In this episode:
- Arithmetic operators
- Increment and decrement
- Comparison operators
- Logical operators
The complete series
Missed an episode? Here we go:
- Membership And Instance Operators in Python
- Python Data Types
- Code Documentation And Static Typing
- Handling Exceptions and Errors in Python
Floor division returns the integer quotient of the division between two numbers. Consider the following example in Python:
>>> 89 / 4 # Output: 22.25
>>> 89 // 4 # Output: 22
Math.floor(89 / 4) // Output: 22
Python’s arithmetic operators do not operate exclusively on numbers. For example you can use multiplication on strings to repeat a pattern:
>>> "a" * 9 # Output: 'aaaaaaaaa'
Or addition as well to concatenate simple strings:
>>> "a" + "aa" # Output: 'aaa'
For everything else Python raises a TypeError. That means you cannot sum a number and a string together:
>>> "a" + 9 # TypeError: can only concatenate str (not "int") to str
Nor divide them (besides making no sense):
>>> "a" / 9 # TypeError: unsupported operand type(s) for /: 'str' and 'int'
"a" + 9 // Output: "a9"
They do not raise any error in case of invalid arithmetic operations:
"a" / 9 // Output: NaN
var a = 34; ++a
or postfix (after the number):
var a = 34; a++
In the first case (prefix), the operator increments the number and returns the new number:
var a = 34; ++a // returns 35
In the second case (postfix), the operator increments the number, but returns the original number:
var a = 34; a++ // returns 34 // increments to 35
The same rules are true for the decrement operator.
In Python instead there is no such thing as a decrement/increment operator. Rather you have to use an assignment operator. Here’s an increment assignment in Python:
>>> a = 34 >>> a += 1 # a is now 35
And here’s a decrement assignment:
>>> a = 35 >>> a -= 2 # a is now 33
|greater or equal than||>=||>=|
|less or equal than||<=||<=|
|strict (triple) equal||n/a||===|
To be precise Python has also the is operator (not discussed here) which for me falls more in the identity operators family.
What matters here is that Python is predictable when comparing values:
>>> 9 == "9" # Output: False
9 == "9" // Output: true
Here the first operator 9 is converted to a string right before the comparison. To avoid the conversion you must use the “strict comparison operator“, also called triple-equal:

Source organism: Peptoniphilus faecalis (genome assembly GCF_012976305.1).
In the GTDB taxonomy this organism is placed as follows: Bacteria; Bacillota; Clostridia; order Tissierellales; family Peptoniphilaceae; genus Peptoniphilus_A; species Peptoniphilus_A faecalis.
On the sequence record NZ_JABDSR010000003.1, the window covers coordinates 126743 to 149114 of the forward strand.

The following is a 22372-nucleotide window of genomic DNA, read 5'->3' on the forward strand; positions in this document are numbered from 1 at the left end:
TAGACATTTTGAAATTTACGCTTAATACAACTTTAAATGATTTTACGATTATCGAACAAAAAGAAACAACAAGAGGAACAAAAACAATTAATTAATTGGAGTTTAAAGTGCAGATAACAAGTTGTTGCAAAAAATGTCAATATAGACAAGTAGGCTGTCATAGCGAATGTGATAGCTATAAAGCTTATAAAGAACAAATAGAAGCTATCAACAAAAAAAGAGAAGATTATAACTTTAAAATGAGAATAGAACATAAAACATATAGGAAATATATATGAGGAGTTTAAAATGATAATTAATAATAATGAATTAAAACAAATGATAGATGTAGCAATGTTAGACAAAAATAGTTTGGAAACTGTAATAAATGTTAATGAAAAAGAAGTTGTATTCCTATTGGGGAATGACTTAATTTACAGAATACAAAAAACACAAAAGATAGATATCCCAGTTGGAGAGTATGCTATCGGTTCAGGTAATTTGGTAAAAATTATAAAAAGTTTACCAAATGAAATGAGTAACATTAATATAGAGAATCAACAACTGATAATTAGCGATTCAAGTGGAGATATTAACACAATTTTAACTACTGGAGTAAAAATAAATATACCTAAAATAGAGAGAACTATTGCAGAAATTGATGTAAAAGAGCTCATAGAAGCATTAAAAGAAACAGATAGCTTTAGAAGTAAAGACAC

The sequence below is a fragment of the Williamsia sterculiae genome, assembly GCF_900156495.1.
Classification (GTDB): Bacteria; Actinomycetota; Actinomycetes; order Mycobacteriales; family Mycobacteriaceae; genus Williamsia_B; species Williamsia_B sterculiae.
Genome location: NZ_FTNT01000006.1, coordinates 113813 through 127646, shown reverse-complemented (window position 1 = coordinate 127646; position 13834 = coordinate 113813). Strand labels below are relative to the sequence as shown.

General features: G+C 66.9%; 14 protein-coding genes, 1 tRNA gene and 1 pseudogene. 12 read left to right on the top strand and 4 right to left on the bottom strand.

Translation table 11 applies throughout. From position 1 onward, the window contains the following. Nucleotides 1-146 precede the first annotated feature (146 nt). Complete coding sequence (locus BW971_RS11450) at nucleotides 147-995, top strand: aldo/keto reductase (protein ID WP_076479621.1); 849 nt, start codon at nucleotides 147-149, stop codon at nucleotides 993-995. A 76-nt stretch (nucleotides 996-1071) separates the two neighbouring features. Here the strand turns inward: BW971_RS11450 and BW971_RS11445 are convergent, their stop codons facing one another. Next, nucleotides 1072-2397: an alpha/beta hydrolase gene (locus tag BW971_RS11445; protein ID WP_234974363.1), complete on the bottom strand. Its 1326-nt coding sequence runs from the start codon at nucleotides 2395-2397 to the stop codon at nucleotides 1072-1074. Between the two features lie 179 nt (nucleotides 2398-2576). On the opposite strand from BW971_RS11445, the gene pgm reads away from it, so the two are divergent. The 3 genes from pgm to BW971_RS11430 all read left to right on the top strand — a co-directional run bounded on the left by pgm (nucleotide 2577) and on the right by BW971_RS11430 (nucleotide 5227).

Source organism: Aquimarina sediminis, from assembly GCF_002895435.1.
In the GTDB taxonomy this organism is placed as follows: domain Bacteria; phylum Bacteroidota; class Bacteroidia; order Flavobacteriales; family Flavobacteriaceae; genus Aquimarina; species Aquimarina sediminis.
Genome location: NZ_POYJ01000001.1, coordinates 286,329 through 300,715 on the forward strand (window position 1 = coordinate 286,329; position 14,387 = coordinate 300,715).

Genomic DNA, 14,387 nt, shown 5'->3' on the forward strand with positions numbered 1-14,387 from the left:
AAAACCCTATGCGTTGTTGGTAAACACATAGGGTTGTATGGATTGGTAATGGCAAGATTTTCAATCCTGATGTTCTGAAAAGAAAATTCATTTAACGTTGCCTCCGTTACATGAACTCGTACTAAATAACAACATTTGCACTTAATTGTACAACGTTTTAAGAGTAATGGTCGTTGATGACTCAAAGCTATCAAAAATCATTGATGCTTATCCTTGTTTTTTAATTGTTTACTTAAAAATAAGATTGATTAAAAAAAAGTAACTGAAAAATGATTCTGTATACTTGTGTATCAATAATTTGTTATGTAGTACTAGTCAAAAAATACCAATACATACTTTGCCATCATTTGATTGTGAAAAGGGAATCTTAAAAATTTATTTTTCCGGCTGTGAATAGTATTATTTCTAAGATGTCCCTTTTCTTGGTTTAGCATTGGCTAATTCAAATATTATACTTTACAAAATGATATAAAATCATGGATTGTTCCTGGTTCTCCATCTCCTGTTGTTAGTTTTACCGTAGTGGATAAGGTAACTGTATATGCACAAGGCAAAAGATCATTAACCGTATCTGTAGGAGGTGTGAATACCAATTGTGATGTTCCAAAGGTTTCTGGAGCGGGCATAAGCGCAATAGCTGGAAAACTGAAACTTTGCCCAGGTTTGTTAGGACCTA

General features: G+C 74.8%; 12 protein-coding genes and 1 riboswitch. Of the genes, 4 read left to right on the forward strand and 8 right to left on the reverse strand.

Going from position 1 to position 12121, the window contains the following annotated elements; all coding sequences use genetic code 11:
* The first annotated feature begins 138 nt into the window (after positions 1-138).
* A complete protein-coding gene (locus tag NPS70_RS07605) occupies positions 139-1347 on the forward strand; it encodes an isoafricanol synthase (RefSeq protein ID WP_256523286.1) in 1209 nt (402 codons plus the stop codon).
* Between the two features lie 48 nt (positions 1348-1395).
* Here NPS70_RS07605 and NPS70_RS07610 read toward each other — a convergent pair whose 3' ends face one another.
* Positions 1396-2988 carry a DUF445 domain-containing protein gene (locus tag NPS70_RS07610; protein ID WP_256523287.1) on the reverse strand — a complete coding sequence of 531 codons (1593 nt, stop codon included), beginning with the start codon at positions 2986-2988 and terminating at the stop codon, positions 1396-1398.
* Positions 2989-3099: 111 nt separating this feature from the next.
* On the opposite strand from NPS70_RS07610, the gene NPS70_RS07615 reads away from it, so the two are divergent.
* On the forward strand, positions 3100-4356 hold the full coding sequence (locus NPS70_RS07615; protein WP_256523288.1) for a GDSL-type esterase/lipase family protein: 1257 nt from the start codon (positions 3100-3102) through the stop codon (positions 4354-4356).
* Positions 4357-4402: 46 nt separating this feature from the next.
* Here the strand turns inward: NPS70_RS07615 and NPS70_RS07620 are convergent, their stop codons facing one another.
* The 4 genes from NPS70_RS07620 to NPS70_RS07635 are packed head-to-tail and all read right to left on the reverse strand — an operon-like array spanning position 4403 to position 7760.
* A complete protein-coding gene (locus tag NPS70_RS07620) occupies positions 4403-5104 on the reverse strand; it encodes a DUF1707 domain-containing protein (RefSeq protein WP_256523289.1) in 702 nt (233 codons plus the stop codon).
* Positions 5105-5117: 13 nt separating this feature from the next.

9 === "9" // Output: false
Now that we talked about arithmetic and comparison operators let’s see their companions: logical operators. Oh, my friend, I can still remember boolean algebra in high school. Do you?
Logical operators are useful when you want to do (or not to do) something in your code depending on the outcome of an expression. Suppose we want to print “I am cool” only if 2019 is greater than 1900. Here’s how you’ll do it with the logical operator and in Python:
>>> 2019 > 1900 and print("I am cool") # Output: "I am cool"
2019 > 1900 && console.log("I am cool")
The or logical operator works the other way around. or means: do the stuff on the right only if the stuff on the left is false. Here’s an example in Python:
>>> 2019 > 1900 or print("I am cool") # Output: True
2019 > 1900 || console.log("I am cool")
Last but not least there is logical negation, useful when you want to flip the result of an expression. For example we can print “I am cool” even if a given expression on the left is false. How? With the not operator in Python:
>>> not 2019 > 151900 and print("I am cool") # Output: "I am cool"
2019 is clearly smaller than 151900, but logical not flips the result, so the right expression is still evaluated. The following example should be more simple to grasp:
>>> not False and print("I am cool") # Output: "I am cool"
!false && console.log("I am cool")
Thanks for reading and stay tuned for more!